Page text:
Technological improvements do contribute to save mother earth. Access to medical services like family planning curbs human population much better than warfare or Gaia religions.

  24. X Cepting X Cepting 21 September 2011

    @Garg – Taking a stat pill to chill does not take the edge of the truth that is there for everyone to see who still know the evidence right in front of their face. Every month, new developments are built in Cape Town that already has a utility infrastructure stretched to the limit. I fully expect water restrictions later in the season since it was not that wet a winter. The Chinese are looking for new resources everywhere, even Brazil, where they were stopped from buying land. If their environment still had enough resources, would they go to these lengths? It is not just them either. The only way we can heal our planet from human inflicted damage is to grow up and learn to live with our environment, instead of viewing it as nasty, unsafe, dirty nature, out there. Those who really cannot and believe that having 5 kids are their right always have the option of looking into colonising Mars or the Moon where a sterile, man-made environment will be a given. I really cannot keep watching the whole-sale desctruction of for instance the Cape Peninsula environment any longer. Again, the evidence is right there for anyone who wish to stop reading stats and look. In some places next to the rail line the rubbish are approaching a metre deep. This is not numbers on paper but visible, tactile evidence of humans fouling the environment. I sometimes wonder how many genes humans have in common with pigs, our behaviour certainly make them appear to be our closest cousins, not apes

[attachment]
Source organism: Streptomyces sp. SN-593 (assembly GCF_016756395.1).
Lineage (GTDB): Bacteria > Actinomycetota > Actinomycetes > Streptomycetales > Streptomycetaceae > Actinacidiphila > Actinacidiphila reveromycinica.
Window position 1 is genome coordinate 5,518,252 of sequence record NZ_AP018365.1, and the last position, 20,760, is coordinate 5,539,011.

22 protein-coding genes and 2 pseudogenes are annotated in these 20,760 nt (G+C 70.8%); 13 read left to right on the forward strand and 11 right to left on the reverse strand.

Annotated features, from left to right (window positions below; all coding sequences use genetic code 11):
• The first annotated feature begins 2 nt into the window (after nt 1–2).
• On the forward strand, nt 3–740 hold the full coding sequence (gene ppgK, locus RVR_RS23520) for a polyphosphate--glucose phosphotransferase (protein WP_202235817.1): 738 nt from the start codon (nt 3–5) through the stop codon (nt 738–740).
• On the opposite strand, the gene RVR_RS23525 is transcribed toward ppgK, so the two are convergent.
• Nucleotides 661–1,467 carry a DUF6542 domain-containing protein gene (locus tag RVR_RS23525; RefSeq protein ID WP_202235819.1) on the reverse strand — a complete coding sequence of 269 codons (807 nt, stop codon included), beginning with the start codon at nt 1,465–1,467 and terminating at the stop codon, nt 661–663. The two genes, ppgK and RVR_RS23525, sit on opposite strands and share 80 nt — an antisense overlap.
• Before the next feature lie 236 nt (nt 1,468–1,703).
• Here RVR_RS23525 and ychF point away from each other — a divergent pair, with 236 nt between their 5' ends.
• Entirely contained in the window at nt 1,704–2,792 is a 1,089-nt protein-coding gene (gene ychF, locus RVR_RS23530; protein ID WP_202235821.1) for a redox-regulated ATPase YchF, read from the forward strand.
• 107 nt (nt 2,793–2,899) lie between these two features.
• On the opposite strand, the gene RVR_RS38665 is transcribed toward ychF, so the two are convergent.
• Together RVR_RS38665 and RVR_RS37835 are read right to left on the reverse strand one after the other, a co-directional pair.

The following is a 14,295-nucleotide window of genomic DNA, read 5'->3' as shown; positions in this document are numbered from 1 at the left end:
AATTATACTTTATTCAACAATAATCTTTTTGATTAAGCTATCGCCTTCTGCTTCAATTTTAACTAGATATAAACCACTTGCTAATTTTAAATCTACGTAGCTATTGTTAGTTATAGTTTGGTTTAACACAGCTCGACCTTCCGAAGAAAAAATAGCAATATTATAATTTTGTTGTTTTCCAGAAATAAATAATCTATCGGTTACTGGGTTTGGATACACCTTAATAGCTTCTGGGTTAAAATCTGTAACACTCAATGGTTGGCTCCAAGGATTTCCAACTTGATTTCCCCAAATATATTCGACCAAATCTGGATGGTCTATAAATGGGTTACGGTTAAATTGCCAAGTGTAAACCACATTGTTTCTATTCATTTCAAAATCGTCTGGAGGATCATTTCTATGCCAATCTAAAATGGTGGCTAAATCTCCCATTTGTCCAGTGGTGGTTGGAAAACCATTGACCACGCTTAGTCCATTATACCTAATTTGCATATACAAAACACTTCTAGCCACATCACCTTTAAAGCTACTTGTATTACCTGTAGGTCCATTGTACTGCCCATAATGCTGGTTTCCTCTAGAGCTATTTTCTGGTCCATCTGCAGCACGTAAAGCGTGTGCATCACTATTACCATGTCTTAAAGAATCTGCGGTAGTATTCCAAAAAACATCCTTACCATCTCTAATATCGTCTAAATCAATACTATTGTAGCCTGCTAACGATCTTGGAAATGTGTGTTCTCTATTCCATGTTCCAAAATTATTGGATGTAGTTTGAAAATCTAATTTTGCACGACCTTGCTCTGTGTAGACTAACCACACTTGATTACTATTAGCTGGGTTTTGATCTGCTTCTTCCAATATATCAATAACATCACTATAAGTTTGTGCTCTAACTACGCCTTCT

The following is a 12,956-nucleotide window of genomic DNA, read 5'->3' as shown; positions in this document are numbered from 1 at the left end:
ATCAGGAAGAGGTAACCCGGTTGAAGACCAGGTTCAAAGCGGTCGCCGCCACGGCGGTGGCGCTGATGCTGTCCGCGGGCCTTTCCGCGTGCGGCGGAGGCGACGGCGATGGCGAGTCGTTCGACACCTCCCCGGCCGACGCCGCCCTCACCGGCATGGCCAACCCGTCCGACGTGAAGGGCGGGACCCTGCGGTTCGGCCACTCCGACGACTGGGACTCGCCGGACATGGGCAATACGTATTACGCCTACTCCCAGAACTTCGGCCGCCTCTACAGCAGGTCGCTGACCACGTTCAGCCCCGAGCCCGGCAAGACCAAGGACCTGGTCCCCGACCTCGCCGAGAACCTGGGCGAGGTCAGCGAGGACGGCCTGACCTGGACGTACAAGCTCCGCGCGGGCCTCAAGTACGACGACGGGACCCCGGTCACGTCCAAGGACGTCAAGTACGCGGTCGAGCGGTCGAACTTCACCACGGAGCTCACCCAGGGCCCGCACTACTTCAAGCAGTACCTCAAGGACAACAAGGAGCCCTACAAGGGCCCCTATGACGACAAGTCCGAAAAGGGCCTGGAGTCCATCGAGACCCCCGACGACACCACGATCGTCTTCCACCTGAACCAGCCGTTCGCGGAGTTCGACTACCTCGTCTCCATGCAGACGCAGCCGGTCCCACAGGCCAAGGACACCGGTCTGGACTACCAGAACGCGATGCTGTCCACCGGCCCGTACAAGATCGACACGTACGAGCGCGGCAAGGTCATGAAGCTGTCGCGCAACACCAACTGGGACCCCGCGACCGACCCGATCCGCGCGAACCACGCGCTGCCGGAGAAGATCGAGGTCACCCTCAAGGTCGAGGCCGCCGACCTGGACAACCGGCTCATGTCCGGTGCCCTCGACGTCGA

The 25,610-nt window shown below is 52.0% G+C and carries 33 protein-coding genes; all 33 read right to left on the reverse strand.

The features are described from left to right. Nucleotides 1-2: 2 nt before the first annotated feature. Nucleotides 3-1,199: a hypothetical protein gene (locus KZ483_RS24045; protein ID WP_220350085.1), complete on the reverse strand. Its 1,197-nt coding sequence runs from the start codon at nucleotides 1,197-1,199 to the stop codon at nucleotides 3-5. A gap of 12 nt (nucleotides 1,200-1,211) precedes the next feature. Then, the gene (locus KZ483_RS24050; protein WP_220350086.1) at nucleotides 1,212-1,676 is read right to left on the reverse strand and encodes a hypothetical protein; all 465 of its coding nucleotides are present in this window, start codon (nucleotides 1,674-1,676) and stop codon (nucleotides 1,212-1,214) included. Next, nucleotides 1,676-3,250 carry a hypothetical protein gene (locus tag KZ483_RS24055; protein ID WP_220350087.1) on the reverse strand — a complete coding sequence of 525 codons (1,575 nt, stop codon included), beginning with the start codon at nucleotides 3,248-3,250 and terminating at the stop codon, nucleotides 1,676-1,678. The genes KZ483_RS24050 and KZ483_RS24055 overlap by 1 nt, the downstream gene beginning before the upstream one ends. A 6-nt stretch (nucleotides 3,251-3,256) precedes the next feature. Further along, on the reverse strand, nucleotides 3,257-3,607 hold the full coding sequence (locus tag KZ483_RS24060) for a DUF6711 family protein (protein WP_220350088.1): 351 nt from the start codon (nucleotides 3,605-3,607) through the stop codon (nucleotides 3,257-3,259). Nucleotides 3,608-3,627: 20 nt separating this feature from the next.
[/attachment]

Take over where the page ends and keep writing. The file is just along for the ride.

25. X Cepting X Cepting 21 September 2011

    Oh and Garg, please stop with the Gaia nonsense already. I view the Earth as a complex system of input, process, output. Science, not religion which I have none, not even Atheism. So could we focus on the logic of diminshed input means diminished process which cause diminshed output. The more matter locked up in human bodies mean less matter to be used for food and things.